Natural Support For “Iron Poor Blood”

Anemia is a condition characterized by a decrease in the number of red blood cells or hemoglobin (the oxygen-carrying iron molecule of the red blood cell). Since red blood cells are responsible for carrying oxygen from the lungs to the rest of the body, a deficiency of red blood cells or of hemoglobin can cause fatigue, a result of insufficient oxygen being delivered to the tissues.

There are many different kinds of anemia. Some involve a deficiency of iron (iron deficiency anemia), but other types are due to other nutrient deficiencies (B12, folate), inability to assimilate B12 (pernicious anemia), defects in production of blood, low thyroid function, excessive destruction of red blood cells, genetic defects and autoimmune disease (hemolytic anemia) to name just a few.

Diagnosis of anemia should be made by a physician, because one or several blood tests may be required to correctly determine the type of anemia. Do NOT assume that lack of energy is caused by anemia, and NEVER TAKE IRON as a supplement unless you have been told to do so by a physician. Excess iron can be harmful, storing in heart, liver and kidneys where it compromises function. Excess iron also generates free radicals.


  • For iron deficiency anemia, eat iron-rich foods (kelp, brewer’s yeast, blackstrap molasses, wheat germ, sunflower seeds, millet, parsley, clams, almonds, berries, spinach, raisins, beet greens, beets, etc.)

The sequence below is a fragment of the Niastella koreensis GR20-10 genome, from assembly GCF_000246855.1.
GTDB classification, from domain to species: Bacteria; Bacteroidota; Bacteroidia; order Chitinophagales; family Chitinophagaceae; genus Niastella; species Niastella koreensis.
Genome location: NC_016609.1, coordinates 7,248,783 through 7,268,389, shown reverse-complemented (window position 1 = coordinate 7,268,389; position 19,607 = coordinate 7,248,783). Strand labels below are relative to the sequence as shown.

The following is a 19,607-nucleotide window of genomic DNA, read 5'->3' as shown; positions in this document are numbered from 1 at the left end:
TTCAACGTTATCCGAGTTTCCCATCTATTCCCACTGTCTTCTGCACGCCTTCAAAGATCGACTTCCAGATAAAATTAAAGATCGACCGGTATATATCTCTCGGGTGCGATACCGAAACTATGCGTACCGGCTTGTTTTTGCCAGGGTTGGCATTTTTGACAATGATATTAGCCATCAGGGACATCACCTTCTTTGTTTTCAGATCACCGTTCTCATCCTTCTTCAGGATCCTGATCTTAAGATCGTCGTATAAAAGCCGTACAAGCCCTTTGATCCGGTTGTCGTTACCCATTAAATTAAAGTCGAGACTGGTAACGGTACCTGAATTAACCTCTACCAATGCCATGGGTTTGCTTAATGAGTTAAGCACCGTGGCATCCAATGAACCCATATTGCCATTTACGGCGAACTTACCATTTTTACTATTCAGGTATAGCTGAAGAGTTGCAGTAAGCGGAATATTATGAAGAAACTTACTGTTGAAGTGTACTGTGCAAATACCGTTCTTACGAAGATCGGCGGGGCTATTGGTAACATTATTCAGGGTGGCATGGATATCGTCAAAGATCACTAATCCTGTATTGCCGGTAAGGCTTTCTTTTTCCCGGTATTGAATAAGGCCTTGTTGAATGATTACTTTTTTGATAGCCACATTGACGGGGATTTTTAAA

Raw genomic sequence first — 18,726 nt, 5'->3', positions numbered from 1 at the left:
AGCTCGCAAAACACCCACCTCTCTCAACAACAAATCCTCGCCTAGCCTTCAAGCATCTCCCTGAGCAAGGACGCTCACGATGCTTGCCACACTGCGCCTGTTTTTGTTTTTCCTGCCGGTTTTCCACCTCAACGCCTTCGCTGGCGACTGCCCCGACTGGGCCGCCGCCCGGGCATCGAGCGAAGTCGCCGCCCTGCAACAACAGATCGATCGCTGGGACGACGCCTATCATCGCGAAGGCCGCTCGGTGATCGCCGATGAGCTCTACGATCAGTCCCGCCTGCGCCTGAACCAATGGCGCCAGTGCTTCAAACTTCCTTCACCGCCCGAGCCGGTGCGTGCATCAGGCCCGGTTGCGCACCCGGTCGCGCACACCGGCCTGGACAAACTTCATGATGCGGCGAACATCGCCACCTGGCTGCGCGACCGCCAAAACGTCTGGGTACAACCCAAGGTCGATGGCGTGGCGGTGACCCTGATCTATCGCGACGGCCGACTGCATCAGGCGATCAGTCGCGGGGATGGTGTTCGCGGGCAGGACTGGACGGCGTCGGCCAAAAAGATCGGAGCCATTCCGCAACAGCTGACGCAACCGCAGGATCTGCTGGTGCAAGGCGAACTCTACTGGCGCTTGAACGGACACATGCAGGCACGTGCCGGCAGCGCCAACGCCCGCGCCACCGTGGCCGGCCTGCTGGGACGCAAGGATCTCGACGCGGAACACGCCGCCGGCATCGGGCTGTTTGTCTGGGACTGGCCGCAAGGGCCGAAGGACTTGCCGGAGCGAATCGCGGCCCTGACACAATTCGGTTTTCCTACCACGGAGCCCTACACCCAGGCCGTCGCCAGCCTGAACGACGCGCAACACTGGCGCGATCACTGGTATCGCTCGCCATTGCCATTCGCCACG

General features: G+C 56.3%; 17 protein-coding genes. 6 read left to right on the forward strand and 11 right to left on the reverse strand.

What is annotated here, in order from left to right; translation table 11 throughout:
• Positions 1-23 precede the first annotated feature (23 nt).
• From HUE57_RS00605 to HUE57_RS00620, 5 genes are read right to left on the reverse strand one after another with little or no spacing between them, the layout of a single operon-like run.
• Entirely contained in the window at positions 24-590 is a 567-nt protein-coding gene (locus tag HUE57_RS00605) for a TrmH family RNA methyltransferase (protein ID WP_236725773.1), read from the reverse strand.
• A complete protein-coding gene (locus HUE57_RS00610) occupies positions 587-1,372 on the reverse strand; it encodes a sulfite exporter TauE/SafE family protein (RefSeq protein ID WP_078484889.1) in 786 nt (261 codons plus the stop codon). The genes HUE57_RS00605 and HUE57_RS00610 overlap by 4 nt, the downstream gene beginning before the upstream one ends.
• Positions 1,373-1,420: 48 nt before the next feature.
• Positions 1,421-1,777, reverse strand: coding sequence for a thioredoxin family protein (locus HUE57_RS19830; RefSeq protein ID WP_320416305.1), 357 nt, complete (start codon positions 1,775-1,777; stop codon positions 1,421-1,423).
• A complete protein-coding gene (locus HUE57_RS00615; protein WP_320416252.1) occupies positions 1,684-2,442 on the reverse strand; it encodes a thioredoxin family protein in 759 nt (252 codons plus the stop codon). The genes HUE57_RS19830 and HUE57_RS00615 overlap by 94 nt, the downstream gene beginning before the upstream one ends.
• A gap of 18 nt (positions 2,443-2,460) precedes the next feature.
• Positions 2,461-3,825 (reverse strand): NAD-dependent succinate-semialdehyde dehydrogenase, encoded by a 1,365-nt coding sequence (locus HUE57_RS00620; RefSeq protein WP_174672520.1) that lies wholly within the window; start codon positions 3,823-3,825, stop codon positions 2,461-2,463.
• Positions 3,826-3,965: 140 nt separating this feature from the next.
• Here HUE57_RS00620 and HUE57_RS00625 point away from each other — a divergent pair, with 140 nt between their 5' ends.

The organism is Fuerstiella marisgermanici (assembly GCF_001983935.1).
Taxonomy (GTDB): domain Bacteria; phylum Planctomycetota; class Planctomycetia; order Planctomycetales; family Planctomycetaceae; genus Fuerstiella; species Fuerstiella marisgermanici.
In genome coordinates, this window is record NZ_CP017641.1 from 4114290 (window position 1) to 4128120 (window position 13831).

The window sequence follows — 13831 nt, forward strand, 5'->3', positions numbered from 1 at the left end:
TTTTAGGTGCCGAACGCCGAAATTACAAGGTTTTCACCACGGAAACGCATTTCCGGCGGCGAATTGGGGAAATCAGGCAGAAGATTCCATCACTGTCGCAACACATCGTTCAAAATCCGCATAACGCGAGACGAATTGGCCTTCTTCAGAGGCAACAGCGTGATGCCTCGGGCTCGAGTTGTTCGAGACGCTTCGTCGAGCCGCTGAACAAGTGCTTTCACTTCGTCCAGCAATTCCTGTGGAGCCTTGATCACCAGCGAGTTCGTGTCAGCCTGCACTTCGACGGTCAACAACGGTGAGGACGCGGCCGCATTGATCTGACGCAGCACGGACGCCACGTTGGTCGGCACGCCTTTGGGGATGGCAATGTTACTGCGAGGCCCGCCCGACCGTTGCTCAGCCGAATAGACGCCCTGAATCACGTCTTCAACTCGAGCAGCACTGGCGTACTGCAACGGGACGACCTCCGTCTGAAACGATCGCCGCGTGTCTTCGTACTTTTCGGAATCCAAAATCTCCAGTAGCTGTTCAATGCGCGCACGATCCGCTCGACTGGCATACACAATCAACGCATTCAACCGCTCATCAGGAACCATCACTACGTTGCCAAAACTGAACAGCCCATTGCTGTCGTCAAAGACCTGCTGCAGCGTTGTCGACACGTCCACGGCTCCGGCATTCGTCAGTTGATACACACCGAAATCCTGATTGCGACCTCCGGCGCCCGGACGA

For iron deficiency anemia:

  • Nutrizyme Multiple Vitamin/mineral supplement WITH iron: 2 caps, 3 times per day with meals.
  • Liquid Liver: 1-2 caps, 3 times per day with meals. This form of iron is absorbed MUCH more readily than the elemental iron prescribed by conventional doctors. There is no associated constipation with liquid liver (“heme iron”) as there is with ferrous sulfate.
  • Vitamin C: 400-500mg, 3 times per day with meals. Vitamin C aids iron absorption.
  • Hi-B12/Folic Acid: 1 tablet, 2 times per day with meals (sublingual).

Since a decrease of gastric acid production is a leading cause of iron deficiency anemia in adults (except for women of menstrual age, where monthly blood loss is the primary cause), a Gastric Acid Function Self-Test should be performed.

For B12/Folic acid deficiency:


In addition to blood tests for iron, serum ferritin (storage iron), B12, and thyroid function should be tested. Low thyroid function can cause anemia. Low sex hormones can also cause anemia in both men and women. A male hormone profile or female hormone profile can help determine if low sex hormone levels are contributing to anemia